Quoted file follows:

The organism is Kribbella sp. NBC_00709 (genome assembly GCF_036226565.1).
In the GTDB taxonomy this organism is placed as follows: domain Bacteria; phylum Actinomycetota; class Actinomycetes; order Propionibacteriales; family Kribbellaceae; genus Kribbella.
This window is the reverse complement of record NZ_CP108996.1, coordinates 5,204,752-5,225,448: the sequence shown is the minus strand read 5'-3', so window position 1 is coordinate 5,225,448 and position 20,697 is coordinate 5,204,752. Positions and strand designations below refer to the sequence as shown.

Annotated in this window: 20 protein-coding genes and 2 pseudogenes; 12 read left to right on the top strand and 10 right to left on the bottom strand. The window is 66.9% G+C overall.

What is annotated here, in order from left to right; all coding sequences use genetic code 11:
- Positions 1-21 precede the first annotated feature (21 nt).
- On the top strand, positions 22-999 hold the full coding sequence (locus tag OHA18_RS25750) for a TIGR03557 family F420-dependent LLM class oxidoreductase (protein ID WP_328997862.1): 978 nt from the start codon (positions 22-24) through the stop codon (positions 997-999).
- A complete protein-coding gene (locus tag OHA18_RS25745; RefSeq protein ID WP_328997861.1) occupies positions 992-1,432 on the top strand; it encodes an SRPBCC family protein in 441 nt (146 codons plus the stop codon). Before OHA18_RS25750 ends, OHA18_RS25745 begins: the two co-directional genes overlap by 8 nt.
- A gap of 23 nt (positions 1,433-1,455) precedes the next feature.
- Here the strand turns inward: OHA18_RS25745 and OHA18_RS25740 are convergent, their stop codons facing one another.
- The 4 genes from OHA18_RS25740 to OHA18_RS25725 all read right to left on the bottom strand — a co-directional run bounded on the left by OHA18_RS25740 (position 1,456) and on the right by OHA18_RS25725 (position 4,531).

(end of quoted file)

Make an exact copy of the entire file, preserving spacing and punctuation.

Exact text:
The organism is Kribbella sp. NBC_00709 (genome assembly GCF_036226565.1).
In the GTDB taxonomy this organism is placed as follows: domain Bacteria; phylum Actinomycetota; class Actinomycetes; order Propionibacteriales; family Kribbellaceae; genus Kribbella.
This window is the reverse complement of record NZ_CP108996.1, coordinates 5,204,752-5,225,448: the sequence shown is the minus strand read 5'-3', so window position 1 is coordinate 5,225,448 and position 20,697 is coordinate 5,204,752. Positions and strand designations below refer to the sequence as shown.

Annotated in this window: 20 protein-coding genes and 2 pseudogenes; 12 read left to right on the top strand and 10 right to left on the bottom strand. The window is 66.9% G+C overall.

What is annotated here, in order from left to right; all coding sequences use genetic code 11:
- Positions 1-21 precede the first annotated feature (21 nt).
- On the top strand, positions 22-999 hold the full coding sequence (locus tag OHA18_RS25750) for a TIGR03557 family F420-dependent LLM class oxidoreductase (protein ID WP_328997862.1): 978 nt from the start codon (positions 22-24) through the stop codon (positions 997-999).
- A complete protein-coding gene (locus tag OHA18_RS25745; RefSeq protein ID WP_328997861.1) occupies positions 992-1,432 on the top strand; it encodes an SRPBCC family protein in 441 nt (146 codons plus the stop codon). Before OHA18_RS25750 ends, OHA18_RS25745 begins: the two co-directional genes overlap by 8 nt.
- A gap of 23 nt (positions 1,433-1,455) precedes the next feature.
- Here the strand turns inward: OHA18_RS25745 and OHA18_RS25740 are convergent, their stop codons facing one another.
- The 4 genes from OHA18_RS25740 to OHA18_RS25725 all read right to left on the bottom strand — a co-directional run bounded on the left by OHA18_RS25740 (position 1,456) and on the right by OHA18_RS25725 (position 4,531).